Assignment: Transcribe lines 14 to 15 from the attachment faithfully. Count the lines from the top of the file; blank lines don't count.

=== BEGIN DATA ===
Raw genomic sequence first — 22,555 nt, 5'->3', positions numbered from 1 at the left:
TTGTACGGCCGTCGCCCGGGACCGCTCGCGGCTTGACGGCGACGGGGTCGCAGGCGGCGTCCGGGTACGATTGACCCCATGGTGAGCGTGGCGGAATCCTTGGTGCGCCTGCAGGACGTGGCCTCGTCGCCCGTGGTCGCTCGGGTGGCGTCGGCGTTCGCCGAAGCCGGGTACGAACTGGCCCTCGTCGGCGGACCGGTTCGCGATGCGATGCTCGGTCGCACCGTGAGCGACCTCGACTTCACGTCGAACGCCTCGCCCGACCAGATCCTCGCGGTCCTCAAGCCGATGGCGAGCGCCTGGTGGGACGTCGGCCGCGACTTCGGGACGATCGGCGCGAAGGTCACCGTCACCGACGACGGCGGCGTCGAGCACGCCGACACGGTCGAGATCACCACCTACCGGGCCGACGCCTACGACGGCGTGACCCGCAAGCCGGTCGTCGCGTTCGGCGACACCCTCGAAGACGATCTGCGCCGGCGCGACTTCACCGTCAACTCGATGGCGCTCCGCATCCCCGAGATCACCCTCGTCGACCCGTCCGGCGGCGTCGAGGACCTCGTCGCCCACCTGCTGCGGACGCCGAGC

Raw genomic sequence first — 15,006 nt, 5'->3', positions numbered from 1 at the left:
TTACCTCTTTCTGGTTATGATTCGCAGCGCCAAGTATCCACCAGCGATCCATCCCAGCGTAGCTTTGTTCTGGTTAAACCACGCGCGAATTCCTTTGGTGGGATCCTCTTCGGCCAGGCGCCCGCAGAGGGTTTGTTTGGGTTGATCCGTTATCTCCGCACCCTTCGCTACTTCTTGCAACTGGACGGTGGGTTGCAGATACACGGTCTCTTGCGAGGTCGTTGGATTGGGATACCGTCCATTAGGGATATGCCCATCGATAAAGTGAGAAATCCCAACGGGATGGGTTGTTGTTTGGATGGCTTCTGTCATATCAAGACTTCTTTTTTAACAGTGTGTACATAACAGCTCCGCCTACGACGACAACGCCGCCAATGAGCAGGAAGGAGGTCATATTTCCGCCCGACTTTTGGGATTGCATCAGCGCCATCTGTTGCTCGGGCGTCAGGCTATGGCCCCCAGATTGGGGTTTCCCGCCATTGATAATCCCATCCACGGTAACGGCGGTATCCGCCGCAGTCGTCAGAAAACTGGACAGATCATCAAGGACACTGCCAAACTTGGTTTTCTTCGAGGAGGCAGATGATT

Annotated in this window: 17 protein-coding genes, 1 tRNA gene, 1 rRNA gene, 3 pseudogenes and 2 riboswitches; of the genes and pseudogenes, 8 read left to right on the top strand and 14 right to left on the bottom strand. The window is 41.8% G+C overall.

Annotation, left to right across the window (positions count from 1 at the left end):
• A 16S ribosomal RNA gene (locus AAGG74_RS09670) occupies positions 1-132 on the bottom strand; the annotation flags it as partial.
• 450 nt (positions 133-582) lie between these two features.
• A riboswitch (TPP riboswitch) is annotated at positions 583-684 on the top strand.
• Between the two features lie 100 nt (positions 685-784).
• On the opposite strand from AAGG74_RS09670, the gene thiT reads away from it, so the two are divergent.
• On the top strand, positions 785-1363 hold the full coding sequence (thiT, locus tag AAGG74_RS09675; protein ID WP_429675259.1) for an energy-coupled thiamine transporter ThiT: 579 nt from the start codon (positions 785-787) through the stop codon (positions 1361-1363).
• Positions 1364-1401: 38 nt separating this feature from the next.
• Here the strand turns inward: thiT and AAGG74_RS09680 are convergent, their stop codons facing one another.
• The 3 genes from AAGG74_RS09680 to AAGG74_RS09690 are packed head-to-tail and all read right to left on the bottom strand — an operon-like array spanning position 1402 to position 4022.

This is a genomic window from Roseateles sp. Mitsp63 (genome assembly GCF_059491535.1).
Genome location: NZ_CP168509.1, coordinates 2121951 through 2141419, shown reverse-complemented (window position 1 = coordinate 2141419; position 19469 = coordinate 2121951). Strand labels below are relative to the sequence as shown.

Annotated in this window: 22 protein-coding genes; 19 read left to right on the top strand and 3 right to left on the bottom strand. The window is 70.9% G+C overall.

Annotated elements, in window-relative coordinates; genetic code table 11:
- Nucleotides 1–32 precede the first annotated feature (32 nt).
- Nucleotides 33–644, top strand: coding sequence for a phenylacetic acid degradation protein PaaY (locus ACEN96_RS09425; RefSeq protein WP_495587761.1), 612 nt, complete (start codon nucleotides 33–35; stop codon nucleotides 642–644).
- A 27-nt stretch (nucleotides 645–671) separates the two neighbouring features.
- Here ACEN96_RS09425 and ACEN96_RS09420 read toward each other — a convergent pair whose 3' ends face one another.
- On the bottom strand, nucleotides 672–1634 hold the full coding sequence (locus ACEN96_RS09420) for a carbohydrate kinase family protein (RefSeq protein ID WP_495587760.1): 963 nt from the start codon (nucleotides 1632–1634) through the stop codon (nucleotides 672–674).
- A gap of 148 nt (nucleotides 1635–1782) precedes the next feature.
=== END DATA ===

• Here the strand turns inward: thiT and AAGG74_RS09680 are convergent, their stop codons facing one another.
• The 3 genes from AAGG74_RS09680 to AAGG74_RS09690 are packed head-to-tail and all read right to left on the bottom strand — an operon-like array spanning position 1402 to position 4022.